Wouldn’t we all love to be overlooking this gorgeous scene in Greece right about now? Imagine the warm sun on your skin, dipping your toes into that crystal blue sea, gosh how gorgeous! But for now, let’s talk bottled water!
If you’ve had a chance to tune into season two of War on Waste, episode one follows Craig Reucassel on a journey of discovery regarding single use plastics. Did you know? The bottled water you may be purchasing tends to be lower in minerals and quality than the Australian tap water you consume for FREE. Not to mention the environmental impact these bottles are having. One empty bottle can create over 100g of greenhouse gas emissions, or ten balloons filled with CO2.
History of the plastic water bottle shows that when it first arose in popularity, it was predominantly distributed in pharmacies as having healing or medicinal properties due to being sourced from springs. Nowadays we are aware that a lot of the bottled water out there is simply tap water filtered and sold back to us!
What’s more, some bottled water in Australia is imported from Fiji and countries as far as France. Not only does this require a lot of energy in terms of transportation, but let’s take a look at how much energy is required to manufacture bottled water in the first place.
It takes a bunch (about 1/4 fill of a plastic water bottle) of oil and between 3-7L of water to manufacture a 1L bottle of water. So manufacture of single use plastic water bottles requires MORE water than produced in the final product!!
Meanwhile, Australian farmers are experiencing atrocious drought conditions, and Cape Town of South Africa has been educating their citizens on how to live off 50L of water a day to avoid water shortage crisis.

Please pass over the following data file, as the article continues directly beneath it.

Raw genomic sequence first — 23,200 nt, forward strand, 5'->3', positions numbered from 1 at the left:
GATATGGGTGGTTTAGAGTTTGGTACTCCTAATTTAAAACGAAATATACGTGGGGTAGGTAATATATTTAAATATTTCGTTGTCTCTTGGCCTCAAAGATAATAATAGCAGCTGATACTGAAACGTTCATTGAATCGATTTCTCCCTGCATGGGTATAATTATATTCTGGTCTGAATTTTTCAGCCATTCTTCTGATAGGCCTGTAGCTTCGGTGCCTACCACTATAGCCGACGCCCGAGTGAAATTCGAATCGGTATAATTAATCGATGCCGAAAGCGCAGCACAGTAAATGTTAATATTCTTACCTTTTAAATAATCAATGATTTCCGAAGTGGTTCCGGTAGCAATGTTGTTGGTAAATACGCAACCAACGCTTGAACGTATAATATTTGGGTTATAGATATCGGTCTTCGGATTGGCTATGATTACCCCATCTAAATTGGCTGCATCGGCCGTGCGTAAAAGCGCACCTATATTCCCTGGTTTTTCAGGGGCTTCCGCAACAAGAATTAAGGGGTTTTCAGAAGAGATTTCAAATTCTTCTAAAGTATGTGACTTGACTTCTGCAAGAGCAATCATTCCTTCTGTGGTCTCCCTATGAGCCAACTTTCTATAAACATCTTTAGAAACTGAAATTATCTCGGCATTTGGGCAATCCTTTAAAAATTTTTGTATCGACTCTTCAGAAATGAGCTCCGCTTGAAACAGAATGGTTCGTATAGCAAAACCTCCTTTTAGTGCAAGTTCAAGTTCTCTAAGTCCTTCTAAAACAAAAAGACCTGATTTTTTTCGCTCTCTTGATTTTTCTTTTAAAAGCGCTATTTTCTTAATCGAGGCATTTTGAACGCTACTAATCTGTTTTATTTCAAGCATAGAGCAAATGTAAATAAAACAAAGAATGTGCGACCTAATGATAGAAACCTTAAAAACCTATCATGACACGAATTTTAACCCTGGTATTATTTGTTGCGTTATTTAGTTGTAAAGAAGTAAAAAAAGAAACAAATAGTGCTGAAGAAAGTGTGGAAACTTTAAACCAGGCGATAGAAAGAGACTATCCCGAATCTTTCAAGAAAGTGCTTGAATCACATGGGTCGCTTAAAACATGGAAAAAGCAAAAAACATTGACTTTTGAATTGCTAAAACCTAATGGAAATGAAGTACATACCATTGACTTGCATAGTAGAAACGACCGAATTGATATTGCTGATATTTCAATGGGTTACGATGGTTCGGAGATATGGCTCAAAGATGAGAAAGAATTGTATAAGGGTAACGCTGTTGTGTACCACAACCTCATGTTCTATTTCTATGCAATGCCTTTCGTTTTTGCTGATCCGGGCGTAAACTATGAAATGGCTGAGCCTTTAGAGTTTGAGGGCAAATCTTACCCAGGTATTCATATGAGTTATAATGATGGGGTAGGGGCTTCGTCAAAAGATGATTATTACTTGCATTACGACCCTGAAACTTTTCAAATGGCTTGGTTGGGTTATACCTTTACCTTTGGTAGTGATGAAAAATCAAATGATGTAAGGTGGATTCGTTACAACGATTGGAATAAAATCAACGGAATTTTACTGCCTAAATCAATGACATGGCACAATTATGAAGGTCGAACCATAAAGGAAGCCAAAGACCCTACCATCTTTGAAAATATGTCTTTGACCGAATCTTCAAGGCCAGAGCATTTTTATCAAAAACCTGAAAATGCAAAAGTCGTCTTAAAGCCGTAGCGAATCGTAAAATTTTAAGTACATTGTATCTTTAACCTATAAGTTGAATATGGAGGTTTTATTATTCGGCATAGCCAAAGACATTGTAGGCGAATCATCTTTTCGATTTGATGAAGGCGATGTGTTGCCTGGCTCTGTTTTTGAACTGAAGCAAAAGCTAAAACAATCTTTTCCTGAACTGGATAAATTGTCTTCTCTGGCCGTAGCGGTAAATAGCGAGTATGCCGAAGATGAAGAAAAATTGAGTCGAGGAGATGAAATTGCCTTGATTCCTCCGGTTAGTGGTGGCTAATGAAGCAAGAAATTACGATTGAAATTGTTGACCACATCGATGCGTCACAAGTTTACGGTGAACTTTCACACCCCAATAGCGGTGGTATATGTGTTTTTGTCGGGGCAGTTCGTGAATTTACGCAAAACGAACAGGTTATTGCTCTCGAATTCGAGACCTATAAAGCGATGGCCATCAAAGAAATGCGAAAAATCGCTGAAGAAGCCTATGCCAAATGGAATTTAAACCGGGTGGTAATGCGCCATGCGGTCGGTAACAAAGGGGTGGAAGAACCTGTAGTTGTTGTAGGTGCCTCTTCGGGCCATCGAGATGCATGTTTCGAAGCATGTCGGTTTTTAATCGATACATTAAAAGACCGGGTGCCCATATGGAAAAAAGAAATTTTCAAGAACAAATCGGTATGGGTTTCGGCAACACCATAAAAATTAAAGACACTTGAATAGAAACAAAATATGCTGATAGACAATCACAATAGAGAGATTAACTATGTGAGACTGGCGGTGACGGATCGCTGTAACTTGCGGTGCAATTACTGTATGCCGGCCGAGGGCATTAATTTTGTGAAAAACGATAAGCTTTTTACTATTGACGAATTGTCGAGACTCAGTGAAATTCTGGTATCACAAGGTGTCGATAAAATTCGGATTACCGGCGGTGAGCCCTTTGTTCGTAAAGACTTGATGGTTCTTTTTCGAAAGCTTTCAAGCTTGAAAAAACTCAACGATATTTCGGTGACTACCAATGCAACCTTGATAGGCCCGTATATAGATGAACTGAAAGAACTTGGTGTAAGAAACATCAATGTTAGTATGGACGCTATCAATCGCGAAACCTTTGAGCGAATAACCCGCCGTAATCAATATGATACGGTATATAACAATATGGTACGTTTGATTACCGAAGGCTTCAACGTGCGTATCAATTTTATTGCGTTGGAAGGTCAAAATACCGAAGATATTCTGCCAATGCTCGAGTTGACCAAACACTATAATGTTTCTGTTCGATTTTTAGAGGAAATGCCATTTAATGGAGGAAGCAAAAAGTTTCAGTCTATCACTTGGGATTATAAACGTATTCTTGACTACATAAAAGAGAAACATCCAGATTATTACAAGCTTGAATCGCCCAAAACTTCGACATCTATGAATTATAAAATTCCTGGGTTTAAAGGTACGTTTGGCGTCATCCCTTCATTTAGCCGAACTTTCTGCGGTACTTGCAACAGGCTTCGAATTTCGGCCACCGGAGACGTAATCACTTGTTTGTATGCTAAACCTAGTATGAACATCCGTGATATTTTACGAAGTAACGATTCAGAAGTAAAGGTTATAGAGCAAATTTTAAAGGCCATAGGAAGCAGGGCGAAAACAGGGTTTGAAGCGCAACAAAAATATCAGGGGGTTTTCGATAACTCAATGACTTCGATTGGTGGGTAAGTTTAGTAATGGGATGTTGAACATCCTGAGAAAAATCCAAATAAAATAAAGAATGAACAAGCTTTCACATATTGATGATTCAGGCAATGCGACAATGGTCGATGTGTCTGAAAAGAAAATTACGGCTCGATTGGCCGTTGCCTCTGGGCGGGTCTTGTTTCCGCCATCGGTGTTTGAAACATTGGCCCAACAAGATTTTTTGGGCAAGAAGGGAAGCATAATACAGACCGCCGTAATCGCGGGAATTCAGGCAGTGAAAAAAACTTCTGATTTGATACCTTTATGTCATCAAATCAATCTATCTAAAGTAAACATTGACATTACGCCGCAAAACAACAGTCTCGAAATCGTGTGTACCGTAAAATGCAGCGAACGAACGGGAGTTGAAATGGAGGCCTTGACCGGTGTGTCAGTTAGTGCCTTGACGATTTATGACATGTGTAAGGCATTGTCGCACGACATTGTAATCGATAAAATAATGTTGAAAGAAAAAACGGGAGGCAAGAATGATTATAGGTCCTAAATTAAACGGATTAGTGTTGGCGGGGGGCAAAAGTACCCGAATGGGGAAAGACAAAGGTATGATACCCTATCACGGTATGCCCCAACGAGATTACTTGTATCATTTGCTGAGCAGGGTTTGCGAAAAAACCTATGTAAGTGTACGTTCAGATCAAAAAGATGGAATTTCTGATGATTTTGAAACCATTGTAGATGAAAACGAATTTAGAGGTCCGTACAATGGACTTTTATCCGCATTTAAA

It seems priorities are out of whack...
So how can we deal with this plastic water bottle craze…
Don’t underestimate the power of being mindful in our everyday actions; simple behaviour changes make a big difference!
Here are some simple tips to save water and reduce plastic waste to landfill:
Invest in a reusable water bottle made from glass or stainless steel – there are options with built in filters
Keep a filtered jug of water in your fridge as to reduce time spent running tap water in the Summer months when the water comes out hot!
Bring a mug or cup to your work space
The recycling rate of plastic water bottles ranges across the globe between 20-40%, which is certainly not good enough considering the remaining percentage ends up floating in places it should not be! So if you find yourself gulping from a plastic water bottle – oops how did that get there?! – dispose of it thoughtfully. RECYCLE.